No other city in Poland has such a climate! It is created by students, artists and legendary heroes, with the Wawel Dragon at the forefront. The beautiful Old Town, with the largest medieval market square in Europe, the atmospheric Kazimierz and unique Nowa Huta are just some of the places to see in Cracow. And there are probably as many of them as poppy or sesame seeds on a traditional Cracow bagel. It is really worth seeing at least a part of what the capital of Lesser Poland has to offer.
Cracow is one of the most beautiful cities in Poland. From the beginning, its history is inseparably connected with the monarchy and the times of Poland’s glory. The kings Ladislaus the Short, Casimir the Great and Sigismund the Old ruled the country from Cracow. It was also the place where Polish kings were crowned, the famous Royal Sigismund Bell was created, and St Mary’s Church was built. In this church, you can see a medieval altar, one of the most famous works of Wit Stwosz. Of course, there is also Wawel Royal Castle. A beautiful castle towering over the city and a symbol of the country’s history. Cracow is a real paradise for fans of Polish history and monuments.
But most of all it is a city of extraordinary atmosphere, symbols and traditions. A place where you can often hear a street musician, whose skills are so much better than the skills of many professionals. There are also traditional horse-drawn carriages on the Main Square. The spectacular Cloth Hall is still a trade place, and in the centre you can come across a microscopic stall with Cracow bagels at every step. Every half hour a bugle call is heard from the tower of St Mary’s Church. At noon, the entire Poland can hear it on the radio. And even though this sound can be used to measure time, in Cracow you often feel that the passage of hours, days and years has been miraculously slowed down. That is also the magic of this city.
To take advantage of the greatest attractions of Cracow, you should choose a hotel right next to the Old Town. The B&B Kraków Centrum Hotel is located at ul. Monte Cassino 1, right next to the ICE Kraków Congress Centre and within walking distance of the Planty Gardens and the Main Market Square. From here you can start discovering Cracow in any form: on foot, by public transport, by taxi and by your own transport.
The largest urban market in the country. There are the Cloth Hall, St Mary’s Church, the Town Hall tower, St Adalbert’s Church and beautiful historic tenement houses. In addition, there are excellent restaurants as well as bars and clubs that are always full. In the underground of the Main Square you can see a multimedia spectacle showing how the Square looked and sounded in the Middle Ages. Definitely worth it!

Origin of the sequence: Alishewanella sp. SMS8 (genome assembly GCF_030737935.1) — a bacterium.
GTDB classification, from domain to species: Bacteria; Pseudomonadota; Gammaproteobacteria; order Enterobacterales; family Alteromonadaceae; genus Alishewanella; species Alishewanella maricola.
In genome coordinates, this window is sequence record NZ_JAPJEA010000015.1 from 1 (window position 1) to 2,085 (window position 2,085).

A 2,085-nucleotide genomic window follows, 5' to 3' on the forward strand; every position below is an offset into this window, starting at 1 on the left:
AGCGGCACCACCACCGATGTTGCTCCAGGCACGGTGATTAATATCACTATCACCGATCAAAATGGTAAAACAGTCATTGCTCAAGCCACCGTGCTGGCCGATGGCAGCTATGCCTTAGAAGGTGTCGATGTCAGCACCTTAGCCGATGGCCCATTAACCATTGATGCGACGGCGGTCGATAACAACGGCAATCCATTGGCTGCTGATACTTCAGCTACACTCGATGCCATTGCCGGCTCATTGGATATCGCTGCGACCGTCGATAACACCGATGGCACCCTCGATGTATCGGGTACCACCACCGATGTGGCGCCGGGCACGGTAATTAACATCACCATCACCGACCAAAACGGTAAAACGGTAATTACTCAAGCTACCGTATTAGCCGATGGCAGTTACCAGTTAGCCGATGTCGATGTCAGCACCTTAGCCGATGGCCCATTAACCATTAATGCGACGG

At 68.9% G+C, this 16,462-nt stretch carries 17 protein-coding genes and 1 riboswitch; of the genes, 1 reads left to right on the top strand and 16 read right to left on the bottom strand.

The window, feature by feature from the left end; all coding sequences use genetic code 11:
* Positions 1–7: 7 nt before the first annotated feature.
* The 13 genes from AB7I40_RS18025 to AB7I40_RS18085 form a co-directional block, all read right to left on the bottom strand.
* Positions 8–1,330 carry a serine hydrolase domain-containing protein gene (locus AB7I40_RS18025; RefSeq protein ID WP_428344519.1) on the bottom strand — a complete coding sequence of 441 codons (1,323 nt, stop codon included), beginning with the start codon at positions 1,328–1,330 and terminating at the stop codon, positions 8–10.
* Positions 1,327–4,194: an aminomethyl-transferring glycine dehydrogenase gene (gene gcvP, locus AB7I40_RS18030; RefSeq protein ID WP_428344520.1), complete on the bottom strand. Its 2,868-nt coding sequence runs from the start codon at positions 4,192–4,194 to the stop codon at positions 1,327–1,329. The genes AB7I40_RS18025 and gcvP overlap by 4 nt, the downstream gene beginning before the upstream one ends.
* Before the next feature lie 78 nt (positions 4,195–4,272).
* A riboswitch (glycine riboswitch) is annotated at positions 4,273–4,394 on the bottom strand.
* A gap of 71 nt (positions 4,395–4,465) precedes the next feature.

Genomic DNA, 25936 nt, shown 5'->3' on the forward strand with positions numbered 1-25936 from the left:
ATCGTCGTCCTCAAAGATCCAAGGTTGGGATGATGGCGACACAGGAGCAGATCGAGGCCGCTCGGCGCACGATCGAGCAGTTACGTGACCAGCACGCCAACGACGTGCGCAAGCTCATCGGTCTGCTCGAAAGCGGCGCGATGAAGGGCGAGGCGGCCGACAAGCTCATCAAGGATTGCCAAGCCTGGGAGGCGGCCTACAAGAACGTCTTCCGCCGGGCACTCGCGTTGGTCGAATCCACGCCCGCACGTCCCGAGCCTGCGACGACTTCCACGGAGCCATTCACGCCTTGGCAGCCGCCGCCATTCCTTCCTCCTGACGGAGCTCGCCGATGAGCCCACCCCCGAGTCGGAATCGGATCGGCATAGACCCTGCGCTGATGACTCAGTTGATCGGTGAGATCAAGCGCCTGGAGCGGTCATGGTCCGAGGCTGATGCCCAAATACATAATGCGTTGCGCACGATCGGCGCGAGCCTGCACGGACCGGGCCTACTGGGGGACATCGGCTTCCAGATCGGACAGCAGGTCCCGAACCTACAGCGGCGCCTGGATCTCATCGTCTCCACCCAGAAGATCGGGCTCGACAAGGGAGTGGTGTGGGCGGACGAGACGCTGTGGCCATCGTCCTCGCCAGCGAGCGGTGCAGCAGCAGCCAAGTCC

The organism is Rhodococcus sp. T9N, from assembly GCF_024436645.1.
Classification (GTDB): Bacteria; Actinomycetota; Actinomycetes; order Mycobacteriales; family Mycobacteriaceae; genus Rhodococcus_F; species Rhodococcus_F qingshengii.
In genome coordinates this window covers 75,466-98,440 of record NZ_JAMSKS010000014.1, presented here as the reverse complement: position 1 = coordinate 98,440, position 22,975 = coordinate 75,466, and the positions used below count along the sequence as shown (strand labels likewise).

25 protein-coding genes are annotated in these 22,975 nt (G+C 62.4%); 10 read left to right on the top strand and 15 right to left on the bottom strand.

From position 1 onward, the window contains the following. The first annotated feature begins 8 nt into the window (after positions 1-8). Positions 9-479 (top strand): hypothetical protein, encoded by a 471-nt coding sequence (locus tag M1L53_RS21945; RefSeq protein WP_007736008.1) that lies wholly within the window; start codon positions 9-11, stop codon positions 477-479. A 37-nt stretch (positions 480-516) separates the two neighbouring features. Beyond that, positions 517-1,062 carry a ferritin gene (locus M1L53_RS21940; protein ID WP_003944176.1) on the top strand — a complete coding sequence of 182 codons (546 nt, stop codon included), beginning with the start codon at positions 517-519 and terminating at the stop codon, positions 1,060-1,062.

Its two towers watch over the Cracow’s Main Square. Inside you will see the famous altar by Wit Stwosz, which depicts scenes from the life of the Virgin Mary.
It is situated on the left bank of the Vistula. There is a cave beneath the castle where supposedly a dragon once lived. Today, it is a sculpture of the dragon, which is lit by fire every few minutes.
The final resting place of Polish kings (e.g. Stephen Báthory, Władysław IV Vasa, Sigismund II August, August II the Strong, Sigismund III Vasa and John Casimir Vasa), bishops as well as famous and outstanding Poles such as the poets Adam Mickiewicz and Juliusz Słowacki.
One of the most visited places in Cracow. Here you can see the historic synagogues: Old, Isaac, Kupa, Remuh, Tempel and churches: Corpus Christi, St Catherine, Holy Trinity and many others. It is worth getting lost in these atmospheric streets.
One of the oldest museums in Poland, founded by Princess Izabela Czartoryska, a collector of valuable European and Middle Eastern art. Here you can see works by Leonardo da Vinci (the famous “Lady with an Ermine”), Rembrandt or Pieter Brueghel the Younger.
You can be sight-seeing Cracowfor weeks, but there are equally important, noteworthy places to visit near the city. There is, above all, the world-famous “Wieliczka” Salt Mine and the Auschwitz Museum. The capital of Lesser Poland is also an excellent starting point for those who would like to see the extraordinary landscapes of the Polish Jurassic Highland. Ojców National Park attracts those who love caves, picturesque rocks and other extraordinary works of nature. This is where you can see, among other things, the spectacular Hercules’ Club.